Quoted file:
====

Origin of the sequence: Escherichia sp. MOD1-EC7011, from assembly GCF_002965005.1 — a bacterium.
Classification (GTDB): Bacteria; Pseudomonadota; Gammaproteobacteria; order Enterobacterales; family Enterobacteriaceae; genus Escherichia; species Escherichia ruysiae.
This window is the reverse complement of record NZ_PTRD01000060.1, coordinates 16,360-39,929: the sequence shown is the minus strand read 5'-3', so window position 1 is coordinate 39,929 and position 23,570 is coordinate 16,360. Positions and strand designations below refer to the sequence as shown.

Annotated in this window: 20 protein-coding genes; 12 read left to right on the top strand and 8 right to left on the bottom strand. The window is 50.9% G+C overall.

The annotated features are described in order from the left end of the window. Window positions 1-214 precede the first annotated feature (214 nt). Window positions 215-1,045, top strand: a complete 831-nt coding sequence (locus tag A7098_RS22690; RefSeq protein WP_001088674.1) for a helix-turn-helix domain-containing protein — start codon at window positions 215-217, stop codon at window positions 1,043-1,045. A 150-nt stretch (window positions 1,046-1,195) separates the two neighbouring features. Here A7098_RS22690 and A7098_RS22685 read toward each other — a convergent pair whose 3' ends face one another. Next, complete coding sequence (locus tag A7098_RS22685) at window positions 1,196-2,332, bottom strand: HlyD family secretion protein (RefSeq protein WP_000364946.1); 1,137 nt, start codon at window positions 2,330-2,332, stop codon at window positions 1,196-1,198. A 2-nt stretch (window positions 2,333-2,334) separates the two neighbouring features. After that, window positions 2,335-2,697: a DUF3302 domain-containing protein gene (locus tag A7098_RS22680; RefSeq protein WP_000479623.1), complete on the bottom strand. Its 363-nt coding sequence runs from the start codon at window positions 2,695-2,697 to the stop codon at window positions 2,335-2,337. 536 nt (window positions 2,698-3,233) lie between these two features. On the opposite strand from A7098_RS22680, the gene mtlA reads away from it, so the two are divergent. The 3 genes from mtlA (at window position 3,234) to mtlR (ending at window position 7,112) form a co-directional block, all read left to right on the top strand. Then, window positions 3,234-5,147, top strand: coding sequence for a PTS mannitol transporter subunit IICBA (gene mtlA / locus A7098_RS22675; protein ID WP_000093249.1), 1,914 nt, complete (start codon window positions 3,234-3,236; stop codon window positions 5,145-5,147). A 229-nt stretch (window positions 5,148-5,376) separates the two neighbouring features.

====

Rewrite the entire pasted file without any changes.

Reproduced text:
Origin of the sequence: Escherichia sp. MOD1-EC7011, from assembly GCF_002965005.1 — a bacterium.
Classification (GTDB): Bacteria; Pseudomonadota; Gammaproteobacteria; order Enterobacterales; family Enterobacteriaceae; genus Escherichia; species Escherichia ruysiae.
This window is the reverse complement of record NZ_PTRD01000060.1, coordinates 16,360-39,929: the sequence shown is the minus strand read 5'-3', so window position 1 is coordinate 39,929 and position 23,570 is coordinate 16,360. Positions and strand designations below refer to the sequence as shown.

Annotated in this window: 20 protein-coding genes; 12 read left to right on the top strand and 8 right to left on the bottom strand. The window is 50.9% G+C overall.

The annotated features are described in order from the left end of the window. Window positions 1-214 precede the first annotated feature (214 nt). Window positions 215-1,045, top strand: a complete 831-nt coding sequence (locus tag A7098_RS22690; RefSeq protein WP_001088674.1) for a helix-turn-helix domain-containing protein — start codon at window positions 215-217, stop codon at window positions 1,043-1,045. A 150-nt stretch (window positions 1,046-1,195) separates the two neighbouring features. Here A7098_RS22690 and A7098_RS22685 read toward each other — a convergent pair whose 3' ends face one another. Next, complete coding sequence (locus tag A7098_RS22685) at window positions 1,196-2,332, bottom strand: HlyD family secretion protein (RefSeq protein WP_000364946.1); 1,137 nt, start codon at window positions 2,330-2,332, stop codon at window positions 1,196-1,198. A 2-nt stretch (window positions 2,333-2,334) separates the two neighbouring features. After that, window positions 2,335-2,697: a DUF3302 domain-containing protein gene (locus tag A7098_RS22680; RefSeq protein WP_000479623.1), complete on the bottom strand. Its 363-nt coding sequence runs from the start codon at window positions 2,695-2,697 to the stop codon at window positions 2,335-2,337. 536 nt (window positions 2,698-3,233) lie between these two features. On the opposite strand from A7098_RS22680, the gene mtlA reads away from it, so the two are divergent. The 3 genes from mtlA (at window position 3,234) to mtlR (ending at window position 7,112) form a co-directional block, all read left to right on the top strand. Then, window positions 3,234-5,147, top strand: coding sequence for a PTS mannitol transporter subunit IICBA (gene mtlA / locus A7098_RS22675; protein ID WP_000093249.1), 1,914 nt, complete (start codon window positions 3,234-3,236; stop codon window positions 5,145-5,147). A 229-nt stretch (window positions 5,148-5,376) separates the two neighbouring features.